The printhead chip 50 is configured to generate text and images having a resolution of 1200 dpi (dots per inch). Furthermore, as can be seen in FIG. 3, the nozzle arrangements 54 are arranged in an aligned, side-by-side manner so that the ink ejection ports 70 extend rectilinearly along a length of the substrate 52. It follows that a distance between consecutive ink ejection ports 70 is approximately 21 microns. It can therefore be deduced that a width of each nozzle arrangement 54 is also approximately 21 microns or slightly less, since clearance between consecutive nozzle arrangements 54 should be taken into account. A length of each nozzle arrangement is approximately 84 microns. It follows that, for a column of ink dots on a print medium moving in the direction of an arrow 86 shown in FIG. 3, 1770 microns square of chip real estate is required. As set out above, the printhead chip 10 requires 2650 microns square of chip real estate in order to achieve a column of ink dots. It follows that a cost saving of over 30 percent can be achieved with the printhead chip 50.
In order to achieve such a cost saving, the applicant has had a number of difficulties to address. These difficulties have made it counter-intuitive to design the printhead chip of this invention. These difficulties are primarily associated with the narrowness of the nozzle arrangement 50.
One of the significant difficulties is the anchor formation configuration. With the nozzle arrangement 12, the anchors 28, 34 are simply positioned in alignment with each other on the substrate 11. As set out above, this is a logical way of doing this since it simplifies the structure of the thermal actuator 22. However, this configuration would not be feasible with the nozzle arrangement 54. It follows that the Applicant has devised the configuration shown in FIGS. 4 and 6 in order to keep the nozzle arrangement 54 as narrow as possible.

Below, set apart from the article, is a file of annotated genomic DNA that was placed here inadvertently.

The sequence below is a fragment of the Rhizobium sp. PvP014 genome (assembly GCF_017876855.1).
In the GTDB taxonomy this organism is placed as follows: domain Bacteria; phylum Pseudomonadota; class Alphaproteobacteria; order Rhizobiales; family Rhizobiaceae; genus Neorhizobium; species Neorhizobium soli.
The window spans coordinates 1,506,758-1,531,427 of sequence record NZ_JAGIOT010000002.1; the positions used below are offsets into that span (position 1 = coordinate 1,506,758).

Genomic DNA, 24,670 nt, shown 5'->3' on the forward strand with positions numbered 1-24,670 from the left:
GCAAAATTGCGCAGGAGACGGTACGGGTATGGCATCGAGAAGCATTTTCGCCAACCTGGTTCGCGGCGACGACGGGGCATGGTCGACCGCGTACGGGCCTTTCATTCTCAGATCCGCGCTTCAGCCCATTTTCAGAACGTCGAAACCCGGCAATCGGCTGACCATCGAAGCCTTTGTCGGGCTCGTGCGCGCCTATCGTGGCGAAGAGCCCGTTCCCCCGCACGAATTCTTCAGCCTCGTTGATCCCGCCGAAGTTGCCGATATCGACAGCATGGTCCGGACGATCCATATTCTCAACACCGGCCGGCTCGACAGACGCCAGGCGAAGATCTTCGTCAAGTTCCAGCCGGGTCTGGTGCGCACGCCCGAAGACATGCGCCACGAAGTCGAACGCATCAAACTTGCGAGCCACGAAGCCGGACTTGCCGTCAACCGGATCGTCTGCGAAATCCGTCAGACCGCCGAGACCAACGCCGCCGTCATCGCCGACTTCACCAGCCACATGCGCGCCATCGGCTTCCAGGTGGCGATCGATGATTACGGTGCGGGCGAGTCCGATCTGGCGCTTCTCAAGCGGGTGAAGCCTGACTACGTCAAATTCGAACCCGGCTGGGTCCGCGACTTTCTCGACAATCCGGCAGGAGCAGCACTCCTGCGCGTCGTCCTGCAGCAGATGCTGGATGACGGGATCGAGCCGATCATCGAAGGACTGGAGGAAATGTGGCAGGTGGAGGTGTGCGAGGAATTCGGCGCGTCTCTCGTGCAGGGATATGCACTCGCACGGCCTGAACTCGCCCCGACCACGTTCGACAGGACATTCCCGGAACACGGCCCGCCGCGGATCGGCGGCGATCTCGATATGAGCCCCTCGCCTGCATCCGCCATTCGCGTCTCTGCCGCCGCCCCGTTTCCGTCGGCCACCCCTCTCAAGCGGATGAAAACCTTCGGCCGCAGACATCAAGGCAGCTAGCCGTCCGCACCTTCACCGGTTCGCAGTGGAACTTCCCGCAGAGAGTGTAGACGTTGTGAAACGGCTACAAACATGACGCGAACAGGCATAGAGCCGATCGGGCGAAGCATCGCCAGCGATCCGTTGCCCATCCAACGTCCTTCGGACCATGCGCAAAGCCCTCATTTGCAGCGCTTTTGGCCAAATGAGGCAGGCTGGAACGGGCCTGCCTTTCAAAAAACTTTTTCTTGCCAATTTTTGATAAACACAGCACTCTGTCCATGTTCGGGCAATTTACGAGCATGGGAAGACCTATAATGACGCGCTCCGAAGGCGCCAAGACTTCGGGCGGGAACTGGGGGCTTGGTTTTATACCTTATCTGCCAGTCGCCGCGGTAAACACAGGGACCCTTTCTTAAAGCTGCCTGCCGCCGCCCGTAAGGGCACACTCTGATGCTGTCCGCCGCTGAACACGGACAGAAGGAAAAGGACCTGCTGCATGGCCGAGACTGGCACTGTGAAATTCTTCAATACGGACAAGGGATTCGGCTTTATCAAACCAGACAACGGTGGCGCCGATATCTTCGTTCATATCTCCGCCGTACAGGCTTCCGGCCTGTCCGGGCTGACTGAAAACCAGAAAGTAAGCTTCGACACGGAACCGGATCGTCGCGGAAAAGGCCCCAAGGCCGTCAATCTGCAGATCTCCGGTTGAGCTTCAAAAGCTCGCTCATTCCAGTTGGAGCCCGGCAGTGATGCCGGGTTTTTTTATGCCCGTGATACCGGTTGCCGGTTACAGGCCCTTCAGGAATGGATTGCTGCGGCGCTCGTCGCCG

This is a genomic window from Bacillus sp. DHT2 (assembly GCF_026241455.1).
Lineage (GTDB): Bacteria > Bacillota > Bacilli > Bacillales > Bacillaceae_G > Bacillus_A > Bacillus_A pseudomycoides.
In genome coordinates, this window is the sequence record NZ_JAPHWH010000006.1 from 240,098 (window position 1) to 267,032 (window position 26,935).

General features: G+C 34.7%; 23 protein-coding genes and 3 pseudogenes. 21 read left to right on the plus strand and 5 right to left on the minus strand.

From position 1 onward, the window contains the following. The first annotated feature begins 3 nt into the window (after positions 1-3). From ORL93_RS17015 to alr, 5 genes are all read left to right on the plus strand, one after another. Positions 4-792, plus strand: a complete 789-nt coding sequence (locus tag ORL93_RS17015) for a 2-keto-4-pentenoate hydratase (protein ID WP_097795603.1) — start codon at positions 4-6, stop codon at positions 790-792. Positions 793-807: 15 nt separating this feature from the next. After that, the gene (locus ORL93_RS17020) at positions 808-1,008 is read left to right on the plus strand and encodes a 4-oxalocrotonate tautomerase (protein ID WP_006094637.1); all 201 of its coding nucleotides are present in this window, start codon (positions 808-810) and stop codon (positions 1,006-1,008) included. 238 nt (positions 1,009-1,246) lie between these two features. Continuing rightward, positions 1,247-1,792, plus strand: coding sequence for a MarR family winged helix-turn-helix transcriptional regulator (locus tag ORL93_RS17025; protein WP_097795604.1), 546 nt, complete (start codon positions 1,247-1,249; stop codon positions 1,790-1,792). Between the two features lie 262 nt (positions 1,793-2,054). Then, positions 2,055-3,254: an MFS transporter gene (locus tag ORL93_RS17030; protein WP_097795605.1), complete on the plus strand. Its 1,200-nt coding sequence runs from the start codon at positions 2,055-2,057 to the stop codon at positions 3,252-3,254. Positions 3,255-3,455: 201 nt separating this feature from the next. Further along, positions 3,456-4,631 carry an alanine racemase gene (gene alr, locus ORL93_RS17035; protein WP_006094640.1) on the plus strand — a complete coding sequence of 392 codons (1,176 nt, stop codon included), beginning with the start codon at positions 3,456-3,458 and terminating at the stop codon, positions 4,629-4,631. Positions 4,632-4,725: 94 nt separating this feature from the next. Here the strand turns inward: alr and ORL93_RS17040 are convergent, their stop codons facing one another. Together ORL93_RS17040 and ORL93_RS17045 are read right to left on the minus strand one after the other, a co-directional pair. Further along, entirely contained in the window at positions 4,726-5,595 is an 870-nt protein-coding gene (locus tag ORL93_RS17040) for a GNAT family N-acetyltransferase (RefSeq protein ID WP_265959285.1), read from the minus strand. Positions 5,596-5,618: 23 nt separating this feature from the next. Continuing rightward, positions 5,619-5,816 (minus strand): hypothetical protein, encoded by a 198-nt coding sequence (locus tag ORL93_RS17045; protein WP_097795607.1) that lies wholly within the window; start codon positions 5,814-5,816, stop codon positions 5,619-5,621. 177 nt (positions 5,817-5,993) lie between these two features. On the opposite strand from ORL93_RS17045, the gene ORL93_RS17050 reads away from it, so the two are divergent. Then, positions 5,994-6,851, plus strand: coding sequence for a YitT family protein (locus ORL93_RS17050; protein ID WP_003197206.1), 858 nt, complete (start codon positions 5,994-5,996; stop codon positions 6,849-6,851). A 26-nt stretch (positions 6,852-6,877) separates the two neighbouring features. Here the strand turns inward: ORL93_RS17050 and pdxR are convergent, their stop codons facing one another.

Another difficulty which would make the configuration of FIG. 3 counter-intuitive is the fact that each nozzle arrangement is required to be fed with ink via an inlet channel 88 defined through the substrate 52 (FIG. 5). In general the wafer substrate 52 can be in the region of 300 microns thick. Considering the fact that each nozzle arrangement 54 is only in the region of 21 microns thick a person of ordinary skill in the art would appreciate that this presents an extremely difficult etching task. Applicant submits that the printhead chip 10 provides an opportunity for an etching task that is substantially easier due to the required larger spacing between consecutive ink inlet channels 88.
The Applicant has found that the nozzle arrangement 54 is particularly suited to accommodating the required dimensions. One of the reasons for this is that the nozzle chamber 68 has a length dimension that is over 3 times a height dimension. Furthermore, an opening of the ink inlet channel 88 is positioned adjacent a proximal end of the nozzle chamber 68 while the ink ejection port 70 is positioned proximate a distal end of the nozzle chamber 68. This configuration results in the displacement of the thermal actuator 72, as described above, being amplified at a distal end of the active ink-ejecting member 62, thereby facilitating efficient ink drop ejection. Furthermore, the relative dimensions of the nozzle chamber 68 retard a flow of ink from the ink ejection port 70 to the ink inlet channel 88 while the ink drop is ejected. This flow is known as backflow and is undesirable. It follows that the active ink-ejecting member 62 has a simple structure, since further components are not required to achieve these advantages. This is important when fabricating the nozzle arrangements 54 on the narrow scale of this invention.
The Applicant believes that this invention provides a means whereby a substantial saving in chip real estate can be made while not compromising required nozzle arrangement density.